This chapter answers parts from Section A(ii) of the 2017 CICM Primary Syllabus; "Describe the pharmaceutics and formulation of drugs including ...isomerism". It probably also answers Section D(ix), which expects the exam candidates to "Describe and give examples of the clinical importance of isomerism" in a duplication of syllabus curriculum material which can only be attributed to the work of multiple isolated authors. At the time of writing, this chapter represents the only pharmaceutics question ever asked in the Primary written paper, this being Question 20 from the second paper of 2012. "Explain the clinical relevance of enantiomerism"and "give a clinically relevant example" seems to be the entire expectations from the college regarding this topic.
Back to high school chemistry:
- Isomer molecules have the same formula but different molecular structure
- Structural isomers have atoms and functional groups joined in different ways
- Stereoisomer molecules have the same bond structure but different 3D shape
- Enantiomers have the same bond structure and 3D shape, but are mirror images of each other
- a Racemic mixture is a 50/50 mix of two enantiomers, wheras an enantiopure mixture only contains one enantiomer
- Stereoselectivity is the phenomenon whereby biologic macromolecules (eg. enzymes) show strong binding preference for one enantiomer over another
One enantiomer is an optical stereoisomer of another enantiomer. The two molecules are mirror images of each other, which are not superimposable - much like your left and right hand. This trick requires at least one chiral carbon atom, or some similar structure (it does not have to be carbon- for example, in cyclophosphamide, there is a chiral phosphorus atom). This is in contrast to diastereoisomers, which are stereoisomers of each other but which are not mirror-images and which usually have two chiral carbon stereocenters.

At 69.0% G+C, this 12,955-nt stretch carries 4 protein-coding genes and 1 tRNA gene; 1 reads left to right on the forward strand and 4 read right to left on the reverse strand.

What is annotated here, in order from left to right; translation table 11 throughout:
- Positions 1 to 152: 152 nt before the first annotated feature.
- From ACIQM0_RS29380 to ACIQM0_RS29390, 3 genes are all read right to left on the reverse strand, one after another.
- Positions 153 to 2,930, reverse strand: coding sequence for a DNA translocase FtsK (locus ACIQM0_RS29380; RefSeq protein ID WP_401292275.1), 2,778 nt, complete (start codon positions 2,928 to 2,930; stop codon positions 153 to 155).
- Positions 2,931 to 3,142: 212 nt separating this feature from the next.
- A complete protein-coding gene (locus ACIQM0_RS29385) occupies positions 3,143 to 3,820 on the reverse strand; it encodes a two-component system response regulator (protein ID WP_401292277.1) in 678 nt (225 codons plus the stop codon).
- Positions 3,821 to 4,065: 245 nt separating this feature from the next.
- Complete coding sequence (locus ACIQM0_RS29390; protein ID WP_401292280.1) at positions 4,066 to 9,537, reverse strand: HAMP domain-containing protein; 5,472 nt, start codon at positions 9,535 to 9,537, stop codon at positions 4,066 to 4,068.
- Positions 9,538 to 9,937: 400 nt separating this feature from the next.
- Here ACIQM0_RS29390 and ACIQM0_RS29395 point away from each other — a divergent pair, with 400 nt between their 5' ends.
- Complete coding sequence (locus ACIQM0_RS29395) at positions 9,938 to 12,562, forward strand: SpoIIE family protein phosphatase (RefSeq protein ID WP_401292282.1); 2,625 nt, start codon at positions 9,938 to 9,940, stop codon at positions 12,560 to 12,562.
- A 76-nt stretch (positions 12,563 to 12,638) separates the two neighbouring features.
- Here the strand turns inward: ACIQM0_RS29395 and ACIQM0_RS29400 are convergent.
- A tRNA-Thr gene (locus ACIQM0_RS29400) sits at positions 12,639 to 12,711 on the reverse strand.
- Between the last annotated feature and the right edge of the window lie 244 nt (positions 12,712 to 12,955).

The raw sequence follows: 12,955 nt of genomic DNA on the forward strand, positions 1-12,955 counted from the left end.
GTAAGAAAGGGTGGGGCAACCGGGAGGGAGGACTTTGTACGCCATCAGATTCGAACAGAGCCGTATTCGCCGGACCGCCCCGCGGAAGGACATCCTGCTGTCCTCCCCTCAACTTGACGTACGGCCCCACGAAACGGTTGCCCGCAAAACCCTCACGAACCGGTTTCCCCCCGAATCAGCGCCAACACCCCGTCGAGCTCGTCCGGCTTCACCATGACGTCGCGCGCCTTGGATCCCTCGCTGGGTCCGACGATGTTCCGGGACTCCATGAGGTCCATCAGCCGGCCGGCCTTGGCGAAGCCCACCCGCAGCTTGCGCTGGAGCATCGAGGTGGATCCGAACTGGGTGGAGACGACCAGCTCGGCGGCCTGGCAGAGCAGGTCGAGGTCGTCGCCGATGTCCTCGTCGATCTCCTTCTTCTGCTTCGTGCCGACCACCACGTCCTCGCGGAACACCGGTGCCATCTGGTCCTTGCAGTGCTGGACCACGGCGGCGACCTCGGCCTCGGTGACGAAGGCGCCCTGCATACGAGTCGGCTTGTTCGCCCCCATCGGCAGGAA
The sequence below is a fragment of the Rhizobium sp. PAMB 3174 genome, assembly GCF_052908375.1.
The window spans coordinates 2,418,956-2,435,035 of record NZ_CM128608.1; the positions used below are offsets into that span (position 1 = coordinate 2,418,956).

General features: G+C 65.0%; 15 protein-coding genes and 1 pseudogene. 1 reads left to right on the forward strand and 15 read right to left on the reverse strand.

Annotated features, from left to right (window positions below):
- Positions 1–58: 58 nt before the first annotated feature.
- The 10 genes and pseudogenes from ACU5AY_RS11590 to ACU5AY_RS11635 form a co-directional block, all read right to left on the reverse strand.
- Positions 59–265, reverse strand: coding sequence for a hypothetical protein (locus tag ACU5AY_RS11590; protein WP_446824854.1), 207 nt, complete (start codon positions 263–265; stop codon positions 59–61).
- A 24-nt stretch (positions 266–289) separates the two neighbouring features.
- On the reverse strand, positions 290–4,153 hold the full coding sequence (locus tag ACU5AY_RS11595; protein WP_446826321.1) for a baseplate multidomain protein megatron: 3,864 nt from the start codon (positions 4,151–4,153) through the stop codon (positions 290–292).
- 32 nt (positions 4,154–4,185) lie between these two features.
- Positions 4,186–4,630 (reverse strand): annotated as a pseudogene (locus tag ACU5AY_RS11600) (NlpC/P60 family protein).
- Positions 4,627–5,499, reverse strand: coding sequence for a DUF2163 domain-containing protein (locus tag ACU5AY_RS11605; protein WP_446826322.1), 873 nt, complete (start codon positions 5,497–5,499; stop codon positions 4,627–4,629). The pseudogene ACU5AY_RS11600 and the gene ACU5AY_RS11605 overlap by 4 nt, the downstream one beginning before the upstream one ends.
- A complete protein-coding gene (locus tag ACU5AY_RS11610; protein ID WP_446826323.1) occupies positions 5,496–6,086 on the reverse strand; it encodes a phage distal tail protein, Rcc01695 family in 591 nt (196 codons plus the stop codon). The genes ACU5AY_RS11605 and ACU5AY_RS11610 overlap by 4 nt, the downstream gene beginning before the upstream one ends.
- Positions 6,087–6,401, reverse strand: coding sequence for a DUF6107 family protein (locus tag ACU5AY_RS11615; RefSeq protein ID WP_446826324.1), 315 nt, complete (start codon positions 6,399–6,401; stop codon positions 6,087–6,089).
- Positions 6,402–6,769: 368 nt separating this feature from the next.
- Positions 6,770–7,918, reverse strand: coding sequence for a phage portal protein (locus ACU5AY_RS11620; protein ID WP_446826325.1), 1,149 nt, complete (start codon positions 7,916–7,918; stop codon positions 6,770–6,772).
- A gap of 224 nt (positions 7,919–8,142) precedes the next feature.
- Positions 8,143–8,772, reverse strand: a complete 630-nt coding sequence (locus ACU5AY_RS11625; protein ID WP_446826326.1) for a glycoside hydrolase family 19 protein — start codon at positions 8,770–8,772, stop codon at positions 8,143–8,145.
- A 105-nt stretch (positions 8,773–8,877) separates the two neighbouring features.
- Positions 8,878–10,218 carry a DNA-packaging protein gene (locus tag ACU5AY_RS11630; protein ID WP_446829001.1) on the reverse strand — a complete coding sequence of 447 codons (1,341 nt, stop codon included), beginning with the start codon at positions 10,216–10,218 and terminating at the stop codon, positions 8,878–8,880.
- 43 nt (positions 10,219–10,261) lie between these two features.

Enantiomers have identical chemical and physical properties. They rotate polarized light in opposite directions, but otherwise they are identical. This optical activity is also dependent on things other than enantiomerism, for instance on sample concentration, pH, temperature and light wavelength. One can take some dextro-ibuprofen and change the pH of the solution until polarised light is rotated into the opposite direction, thereby apparently producing levo-ibuprofen. But the drug, of course, does not undergo any structural change. In other words, optical activity has nothing to do with the absolute configuration of the molecule. Absolute configuration is generally determined by Xray crystallography and represents the "true" alignment of atoms in the molecule.